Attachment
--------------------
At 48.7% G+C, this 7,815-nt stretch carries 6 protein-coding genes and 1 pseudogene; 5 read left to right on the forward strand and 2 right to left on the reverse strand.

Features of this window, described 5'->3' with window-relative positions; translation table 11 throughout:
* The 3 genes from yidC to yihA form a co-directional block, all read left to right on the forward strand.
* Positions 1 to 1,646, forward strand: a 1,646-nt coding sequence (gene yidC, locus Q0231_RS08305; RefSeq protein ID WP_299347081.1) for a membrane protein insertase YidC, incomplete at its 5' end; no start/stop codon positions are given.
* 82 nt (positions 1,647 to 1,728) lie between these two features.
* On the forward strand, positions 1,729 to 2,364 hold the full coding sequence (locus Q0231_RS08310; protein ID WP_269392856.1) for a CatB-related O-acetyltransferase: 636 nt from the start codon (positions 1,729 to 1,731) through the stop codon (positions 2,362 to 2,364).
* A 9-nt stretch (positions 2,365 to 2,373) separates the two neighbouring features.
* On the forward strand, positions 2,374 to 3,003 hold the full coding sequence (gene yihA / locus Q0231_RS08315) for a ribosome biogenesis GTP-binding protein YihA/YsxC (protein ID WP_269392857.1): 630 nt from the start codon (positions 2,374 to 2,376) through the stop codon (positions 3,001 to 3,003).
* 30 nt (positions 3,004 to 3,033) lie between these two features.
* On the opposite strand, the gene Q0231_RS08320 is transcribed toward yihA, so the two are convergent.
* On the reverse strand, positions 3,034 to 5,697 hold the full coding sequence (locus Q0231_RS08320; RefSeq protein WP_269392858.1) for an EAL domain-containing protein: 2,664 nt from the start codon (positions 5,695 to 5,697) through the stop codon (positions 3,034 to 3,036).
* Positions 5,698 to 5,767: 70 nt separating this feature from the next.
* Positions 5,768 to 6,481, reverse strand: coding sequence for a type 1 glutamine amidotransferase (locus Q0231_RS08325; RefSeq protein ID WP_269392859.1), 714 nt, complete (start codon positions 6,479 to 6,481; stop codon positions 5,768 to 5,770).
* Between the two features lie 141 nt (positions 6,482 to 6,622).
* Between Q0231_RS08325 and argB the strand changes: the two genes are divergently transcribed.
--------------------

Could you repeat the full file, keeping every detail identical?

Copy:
At 48.7% G+C, this 7,815-nt stretch carries 6 protein-coding genes and 1 pseudogene; 5 read left to right on the forward strand and 2 right to left on the reverse strand.

Features of this window, described 5'->3' with window-relative positions; translation table 11 throughout:
* The 3 genes from yidC to yihA form a co-directional block, all read left to right on the forward strand.
* Positions 1 to 1,646, forward strand: a 1,646-nt coding sequence (gene yidC, locus Q0231_RS08305; RefSeq protein ID WP_299347081.1) for a membrane protein insertase YidC, incomplete at its 5' end; no start/stop codon positions are given.
* 82 nt (positions 1,647 to 1,728) lie between these two features.
* On the forward strand, positions 1,729 to 2,364 hold the full coding sequence (locus Q0231_RS08310; protein ID WP_269392856.1) for a CatB-related O-acetyltransferase: 636 nt from the start codon (positions 1,729 to 1,731) through the stop codon (positions 2,362 to 2,364).
* A 9-nt stretch (positions 2,365 to 2,373) separates the two neighbouring features.
* On the forward strand, positions 2,374 to 3,003 hold the full coding sequence (gene yihA / locus Q0231_RS08315) for a ribosome biogenesis GTP-binding protein YihA/YsxC (protein ID WP_269392857.1): 630 nt from the start codon (positions 2,374 to 2,376) through the stop codon (positions 3,001 to 3,003).
* 30 nt (positions 3,004 to 3,033) lie between these two features.
* On the opposite strand, the gene Q0231_RS08320 is transcribed toward yihA, so the two are convergent.
* On the reverse strand, positions 3,034 to 5,697 hold the full coding sequence (locus Q0231_RS08320; RefSeq protein WP_269392858.1) for an EAL domain-containing protein: 2,664 nt from the start codon (positions 5,695 to 5,697) through the stop codon (positions 3,034 to 3,036).
* Positions 5,698 to 5,767: 70 nt separating this feature from the next.
* Positions 5,768 to 6,481, reverse strand: coding sequence for a type 1 glutamine amidotransferase (locus Q0231_RS08325; RefSeq protein ID WP_269392859.1), 714 nt, complete (start codon positions 6,479 to 6,481; stop codon positions 5,768 to 5,770).
* Between the two features lie 141 nt (positions 6,482 to 6,622).
* Between Q0231_RS08325 and argB the strand changes: the two genes are divergently transcribed.